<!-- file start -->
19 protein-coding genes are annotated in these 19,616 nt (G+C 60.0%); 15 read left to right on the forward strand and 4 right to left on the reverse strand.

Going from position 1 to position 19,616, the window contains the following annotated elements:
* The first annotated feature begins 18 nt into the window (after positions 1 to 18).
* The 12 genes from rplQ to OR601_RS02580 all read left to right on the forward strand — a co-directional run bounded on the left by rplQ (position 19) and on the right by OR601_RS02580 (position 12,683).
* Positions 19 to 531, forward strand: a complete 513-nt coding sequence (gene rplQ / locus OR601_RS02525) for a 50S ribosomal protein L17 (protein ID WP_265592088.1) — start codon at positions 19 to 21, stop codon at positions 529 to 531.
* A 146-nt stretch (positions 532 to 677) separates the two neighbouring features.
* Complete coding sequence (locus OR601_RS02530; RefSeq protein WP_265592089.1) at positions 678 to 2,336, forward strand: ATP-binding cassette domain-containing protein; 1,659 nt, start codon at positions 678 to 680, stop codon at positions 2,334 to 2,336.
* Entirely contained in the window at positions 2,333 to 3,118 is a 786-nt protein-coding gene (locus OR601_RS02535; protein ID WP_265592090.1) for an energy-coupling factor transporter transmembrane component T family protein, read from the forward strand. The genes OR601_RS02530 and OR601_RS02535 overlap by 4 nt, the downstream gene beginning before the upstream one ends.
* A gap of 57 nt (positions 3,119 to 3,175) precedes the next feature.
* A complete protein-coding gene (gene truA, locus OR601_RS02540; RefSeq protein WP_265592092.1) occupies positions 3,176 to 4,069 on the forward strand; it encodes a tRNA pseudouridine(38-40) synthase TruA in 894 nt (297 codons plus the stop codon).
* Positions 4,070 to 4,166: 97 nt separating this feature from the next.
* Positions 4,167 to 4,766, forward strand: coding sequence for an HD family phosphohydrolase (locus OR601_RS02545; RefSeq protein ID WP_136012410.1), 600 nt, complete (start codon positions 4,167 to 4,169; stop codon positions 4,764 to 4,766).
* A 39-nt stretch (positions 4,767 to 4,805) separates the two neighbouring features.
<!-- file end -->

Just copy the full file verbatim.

19 protein-coding genes are annotated in these 19,616 nt (G+C 60.0%); 15 read left to right on the forward strand and 4 right to left on the reverse strand.

Going from position 1 to position 19,616, the window contains the following annotated elements:
* The first annotated feature begins 18 nt into the window (after positions 1 to 18).
* The 12 genes from rplQ to OR601_RS02580 all read left to right on the forward strand — a co-directional run bounded on the left by rplQ (position 19) and on the right by OR601_RS02580 (position 12,683).
* Positions 19 to 531, forward strand: a complete 513-nt coding sequence (gene rplQ / locus OR601_RS02525) for a 50S ribosomal protein L17 (protein ID WP_265592088.1) — start codon at positions 19 to 21, stop codon at positions 529 to 531.
* A 146-nt stretch (positions 532 to 677) separates the two neighbouring features.
* Complete coding sequence (locus OR601_RS02530; RefSeq protein WP_265592089.1) at positions 678 to 2,336, forward strand: ATP-binding cassette domain-containing protein; 1,659 nt, start codon at positions 678 to 680, stop codon at positions 2,334 to 2,336.
* Entirely contained in the window at positions 2,333 to 3,118 is a 786-nt protein-coding gene (locus OR601_RS02535; protein ID WP_265592090.1) for an energy-coupling factor transporter transmembrane component T family protein, read from the forward strand. The genes OR601_RS02530 and OR601_RS02535 overlap by 4 nt, the downstream gene beginning before the upstream one ends.
* A gap of 57 nt (positions 3,119 to 3,175) precedes the next feature.
* A complete protein-coding gene (gene truA, locus OR601_RS02540; RefSeq protein WP_265592092.1) occupies positions 3,176 to 4,069 on the forward strand; it encodes a tRNA pseudouridine(38-40) synthase TruA in 894 nt (297 codons plus the stop codon).
* Positions 4,070 to 4,166: 97 nt separating this feature from the next.
* Positions 4,167 to 4,766, forward strand: coding sequence for an HD family phosphohydrolase (locus OR601_RS02545; RefSeq protein ID WP_136012410.1), 600 nt, complete (start codon positions 4,167 to 4,169; stop codon positions 4,764 to 4,766).
* A 39-nt stretch (positions 4,767 to 4,805) separates the two neighbouring features.